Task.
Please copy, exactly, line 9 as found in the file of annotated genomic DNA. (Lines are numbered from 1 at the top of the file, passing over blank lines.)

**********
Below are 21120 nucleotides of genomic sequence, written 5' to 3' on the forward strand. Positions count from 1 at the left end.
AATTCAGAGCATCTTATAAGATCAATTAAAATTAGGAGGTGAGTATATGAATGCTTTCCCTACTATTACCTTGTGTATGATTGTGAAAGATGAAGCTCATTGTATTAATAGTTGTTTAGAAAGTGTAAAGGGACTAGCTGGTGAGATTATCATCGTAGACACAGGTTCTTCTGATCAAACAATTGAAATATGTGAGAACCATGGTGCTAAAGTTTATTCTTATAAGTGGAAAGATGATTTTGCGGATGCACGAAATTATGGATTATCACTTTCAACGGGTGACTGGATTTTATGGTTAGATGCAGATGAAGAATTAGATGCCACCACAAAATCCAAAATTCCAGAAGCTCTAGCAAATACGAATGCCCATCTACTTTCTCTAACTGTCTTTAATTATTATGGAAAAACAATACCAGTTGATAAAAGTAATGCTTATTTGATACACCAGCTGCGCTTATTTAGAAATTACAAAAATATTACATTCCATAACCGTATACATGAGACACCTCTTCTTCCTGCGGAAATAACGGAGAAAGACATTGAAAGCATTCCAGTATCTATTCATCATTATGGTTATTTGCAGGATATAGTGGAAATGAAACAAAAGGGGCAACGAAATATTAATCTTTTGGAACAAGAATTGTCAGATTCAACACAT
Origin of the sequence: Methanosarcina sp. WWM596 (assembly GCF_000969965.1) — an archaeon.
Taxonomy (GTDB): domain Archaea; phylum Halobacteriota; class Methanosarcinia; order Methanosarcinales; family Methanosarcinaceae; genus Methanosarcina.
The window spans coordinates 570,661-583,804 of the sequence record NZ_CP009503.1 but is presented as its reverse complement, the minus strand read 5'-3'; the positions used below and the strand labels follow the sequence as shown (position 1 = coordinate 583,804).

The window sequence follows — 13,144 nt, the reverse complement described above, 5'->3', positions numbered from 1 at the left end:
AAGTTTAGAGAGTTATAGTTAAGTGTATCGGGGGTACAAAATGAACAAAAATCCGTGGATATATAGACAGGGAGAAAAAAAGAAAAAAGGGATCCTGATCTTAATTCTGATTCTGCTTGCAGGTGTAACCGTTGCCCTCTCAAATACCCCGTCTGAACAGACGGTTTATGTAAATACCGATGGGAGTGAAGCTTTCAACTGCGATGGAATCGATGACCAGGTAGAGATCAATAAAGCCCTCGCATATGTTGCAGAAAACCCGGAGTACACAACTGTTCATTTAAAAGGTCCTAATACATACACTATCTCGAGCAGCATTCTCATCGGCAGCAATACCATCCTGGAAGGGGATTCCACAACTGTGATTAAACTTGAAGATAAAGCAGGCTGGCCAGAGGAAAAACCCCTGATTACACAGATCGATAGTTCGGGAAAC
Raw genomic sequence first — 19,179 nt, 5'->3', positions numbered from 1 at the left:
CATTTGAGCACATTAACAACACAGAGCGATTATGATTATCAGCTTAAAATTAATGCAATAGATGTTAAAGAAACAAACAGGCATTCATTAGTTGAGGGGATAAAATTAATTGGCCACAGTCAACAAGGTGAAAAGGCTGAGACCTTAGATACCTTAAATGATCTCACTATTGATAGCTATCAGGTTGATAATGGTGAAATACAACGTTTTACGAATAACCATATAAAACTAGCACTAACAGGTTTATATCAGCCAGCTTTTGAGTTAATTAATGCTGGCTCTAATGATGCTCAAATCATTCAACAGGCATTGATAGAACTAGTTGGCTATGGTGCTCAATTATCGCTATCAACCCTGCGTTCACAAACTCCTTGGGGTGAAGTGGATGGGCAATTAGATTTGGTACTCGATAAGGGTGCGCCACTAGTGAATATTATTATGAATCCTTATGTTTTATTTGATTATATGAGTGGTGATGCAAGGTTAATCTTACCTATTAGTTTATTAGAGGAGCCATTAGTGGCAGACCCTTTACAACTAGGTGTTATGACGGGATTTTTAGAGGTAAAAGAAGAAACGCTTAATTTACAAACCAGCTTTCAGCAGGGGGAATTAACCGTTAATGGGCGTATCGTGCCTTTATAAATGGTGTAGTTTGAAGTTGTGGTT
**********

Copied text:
CATTTGAGCACATTAACAACACAGAGCGATTATGATTATCAGCTTAAAATTAATGCAATAGATGTTAAAGAAACAAACAGGCATTCATTAGTTGAGGGGATAAAATTAATTGGCCACAGTCAACAAGGTGAAAAGGCTGAGACCTTAGATACCTTAAATGATCTCACTATTGATAGCTATCAGGTTGATAATGGTGAAATACAACGTTTTACGAATAACCATATAAAACTAGCACTAACAGGTTTATATCAGCCAGCTTTTGAGTTAATTAATGCTGGCTCTAATGATGCTCAAATCATTCAACAGGCATTGATAGAACTAGTTGGCTATGGTGCTCAATTATCGCTATCAACCCTGCGTTCACAAACTCCTTGGGGTGAAGTGGATGGGCAATTAGATTTGGTACTCGATAAGGGTGCGCCACTAGTGAATATTATTATGAATCCTTATGTTTTATTTGATTATATGAGTGGTGATGCAAGGTTAATCTTACCTATTAGTTTATTAGAGGAGCCATTAGTGGCAGACCCTTTACAACTAGGTGTTATGACGGGATTTTTAGAGGTAAAAGAAGAAACGCTTAATTTACAAACCAGCTTTCAGCAGGGGGAATTAACCGTTAATGGGCGTATCGTGCCTTTATAAATGGTGTAGTTTGAAGTTGTGGTT